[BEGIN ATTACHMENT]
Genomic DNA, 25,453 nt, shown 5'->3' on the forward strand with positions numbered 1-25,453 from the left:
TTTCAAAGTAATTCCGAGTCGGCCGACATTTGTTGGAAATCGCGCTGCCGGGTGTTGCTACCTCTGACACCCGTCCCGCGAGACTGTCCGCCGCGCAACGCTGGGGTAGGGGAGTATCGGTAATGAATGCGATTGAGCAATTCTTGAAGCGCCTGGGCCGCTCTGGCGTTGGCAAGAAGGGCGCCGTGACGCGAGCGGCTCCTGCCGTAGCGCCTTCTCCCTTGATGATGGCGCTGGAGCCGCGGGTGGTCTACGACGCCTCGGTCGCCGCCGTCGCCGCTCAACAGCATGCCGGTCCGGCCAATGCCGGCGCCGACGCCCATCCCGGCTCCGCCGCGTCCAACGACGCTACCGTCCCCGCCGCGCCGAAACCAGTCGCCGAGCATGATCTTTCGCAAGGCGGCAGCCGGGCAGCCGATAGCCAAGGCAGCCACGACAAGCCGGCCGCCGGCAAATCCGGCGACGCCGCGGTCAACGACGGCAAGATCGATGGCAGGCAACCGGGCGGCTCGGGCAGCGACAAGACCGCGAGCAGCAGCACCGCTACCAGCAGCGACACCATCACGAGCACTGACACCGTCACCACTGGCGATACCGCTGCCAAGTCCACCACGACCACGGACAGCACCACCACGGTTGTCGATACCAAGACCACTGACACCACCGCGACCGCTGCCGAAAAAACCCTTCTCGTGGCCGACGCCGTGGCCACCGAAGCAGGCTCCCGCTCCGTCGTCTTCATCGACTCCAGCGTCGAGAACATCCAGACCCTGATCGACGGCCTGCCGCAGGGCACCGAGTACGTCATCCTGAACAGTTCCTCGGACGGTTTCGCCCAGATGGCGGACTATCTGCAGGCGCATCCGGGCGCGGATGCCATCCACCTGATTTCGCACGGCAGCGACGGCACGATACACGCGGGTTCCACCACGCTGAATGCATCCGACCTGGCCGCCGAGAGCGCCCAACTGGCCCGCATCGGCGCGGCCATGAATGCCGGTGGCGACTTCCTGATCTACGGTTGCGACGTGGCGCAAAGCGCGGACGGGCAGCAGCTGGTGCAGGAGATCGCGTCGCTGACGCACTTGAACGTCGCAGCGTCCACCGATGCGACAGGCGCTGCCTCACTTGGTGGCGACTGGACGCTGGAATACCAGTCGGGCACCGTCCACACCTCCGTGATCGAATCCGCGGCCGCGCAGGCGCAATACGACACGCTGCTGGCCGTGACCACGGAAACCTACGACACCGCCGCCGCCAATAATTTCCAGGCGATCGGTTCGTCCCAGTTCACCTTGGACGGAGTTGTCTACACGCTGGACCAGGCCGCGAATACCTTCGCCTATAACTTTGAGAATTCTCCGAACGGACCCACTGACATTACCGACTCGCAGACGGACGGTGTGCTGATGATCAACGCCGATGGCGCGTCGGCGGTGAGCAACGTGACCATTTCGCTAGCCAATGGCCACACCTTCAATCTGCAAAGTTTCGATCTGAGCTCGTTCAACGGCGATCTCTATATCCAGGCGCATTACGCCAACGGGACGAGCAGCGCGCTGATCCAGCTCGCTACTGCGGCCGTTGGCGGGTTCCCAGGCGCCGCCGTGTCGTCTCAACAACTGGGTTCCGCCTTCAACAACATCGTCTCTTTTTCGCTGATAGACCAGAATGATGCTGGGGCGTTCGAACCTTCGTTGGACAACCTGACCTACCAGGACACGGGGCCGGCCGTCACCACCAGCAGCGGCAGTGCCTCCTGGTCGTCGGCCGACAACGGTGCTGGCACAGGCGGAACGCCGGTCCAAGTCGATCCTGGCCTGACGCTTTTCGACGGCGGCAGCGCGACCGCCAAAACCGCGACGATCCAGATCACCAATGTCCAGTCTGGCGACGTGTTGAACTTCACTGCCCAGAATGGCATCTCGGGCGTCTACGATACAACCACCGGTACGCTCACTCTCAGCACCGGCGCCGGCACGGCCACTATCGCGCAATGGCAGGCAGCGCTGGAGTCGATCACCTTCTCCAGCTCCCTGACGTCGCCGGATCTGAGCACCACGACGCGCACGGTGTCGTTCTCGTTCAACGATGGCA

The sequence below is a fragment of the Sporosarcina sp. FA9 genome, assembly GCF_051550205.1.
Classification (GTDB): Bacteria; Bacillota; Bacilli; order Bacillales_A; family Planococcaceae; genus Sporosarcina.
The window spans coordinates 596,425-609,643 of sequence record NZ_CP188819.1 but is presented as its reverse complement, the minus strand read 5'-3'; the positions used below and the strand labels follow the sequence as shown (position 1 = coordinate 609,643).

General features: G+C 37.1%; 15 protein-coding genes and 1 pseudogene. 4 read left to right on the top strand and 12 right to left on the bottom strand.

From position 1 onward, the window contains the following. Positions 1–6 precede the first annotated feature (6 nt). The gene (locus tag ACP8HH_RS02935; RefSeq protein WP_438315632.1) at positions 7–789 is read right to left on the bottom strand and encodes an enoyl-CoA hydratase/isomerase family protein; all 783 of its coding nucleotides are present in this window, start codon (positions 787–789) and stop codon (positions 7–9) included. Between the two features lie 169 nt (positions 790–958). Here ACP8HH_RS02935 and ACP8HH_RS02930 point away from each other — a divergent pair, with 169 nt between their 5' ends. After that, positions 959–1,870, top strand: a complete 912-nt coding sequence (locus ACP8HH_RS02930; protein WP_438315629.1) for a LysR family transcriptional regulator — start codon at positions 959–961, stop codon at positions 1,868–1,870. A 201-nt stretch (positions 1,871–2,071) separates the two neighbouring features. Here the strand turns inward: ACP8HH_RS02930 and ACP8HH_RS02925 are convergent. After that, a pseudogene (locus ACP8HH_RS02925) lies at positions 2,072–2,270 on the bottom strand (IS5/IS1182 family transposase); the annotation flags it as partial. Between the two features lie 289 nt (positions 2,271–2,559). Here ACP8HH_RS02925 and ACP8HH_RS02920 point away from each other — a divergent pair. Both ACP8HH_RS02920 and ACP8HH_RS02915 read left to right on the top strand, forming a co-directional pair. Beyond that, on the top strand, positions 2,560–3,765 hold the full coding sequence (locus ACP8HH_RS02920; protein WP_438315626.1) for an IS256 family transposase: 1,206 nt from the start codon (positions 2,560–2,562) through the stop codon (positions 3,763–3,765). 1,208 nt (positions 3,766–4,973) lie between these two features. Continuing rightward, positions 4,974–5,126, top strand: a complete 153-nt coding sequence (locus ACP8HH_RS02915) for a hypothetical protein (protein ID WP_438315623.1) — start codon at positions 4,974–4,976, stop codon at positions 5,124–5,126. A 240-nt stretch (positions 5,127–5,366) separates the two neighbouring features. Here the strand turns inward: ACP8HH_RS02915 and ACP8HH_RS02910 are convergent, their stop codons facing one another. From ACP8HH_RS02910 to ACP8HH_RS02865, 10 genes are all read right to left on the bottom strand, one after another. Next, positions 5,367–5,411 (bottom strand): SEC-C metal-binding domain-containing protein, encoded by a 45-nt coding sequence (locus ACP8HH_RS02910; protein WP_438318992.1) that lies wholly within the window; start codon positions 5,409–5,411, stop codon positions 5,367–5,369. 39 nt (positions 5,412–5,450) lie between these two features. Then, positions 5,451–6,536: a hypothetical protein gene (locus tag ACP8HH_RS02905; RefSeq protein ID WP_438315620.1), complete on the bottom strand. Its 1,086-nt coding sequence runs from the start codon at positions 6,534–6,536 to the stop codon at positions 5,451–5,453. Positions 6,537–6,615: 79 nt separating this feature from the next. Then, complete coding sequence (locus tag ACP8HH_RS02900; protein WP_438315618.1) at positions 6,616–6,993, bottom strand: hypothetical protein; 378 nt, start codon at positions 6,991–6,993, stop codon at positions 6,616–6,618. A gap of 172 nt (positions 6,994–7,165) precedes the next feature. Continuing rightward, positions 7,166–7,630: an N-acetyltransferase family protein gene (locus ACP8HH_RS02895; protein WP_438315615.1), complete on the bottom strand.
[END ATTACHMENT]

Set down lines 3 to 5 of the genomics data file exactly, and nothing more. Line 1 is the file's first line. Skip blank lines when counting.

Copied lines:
The sequence below is a fragment of the Sporosarcina sp. FA9 genome, assembly GCF_051550205.1.
Classification (GTDB): Bacteria; Bacillota; Bacilli; order Bacillales_A; family Planococcaceae; genus Sporosarcina.
The window spans coordinates 596,425-609,643 of sequence record NZ_CP188819.1 but is presented as its reverse complement, the minus strand read 5'-3'; the positions used below and the strand labels follow the sequence as shown (position 1 = coordinate 609,643).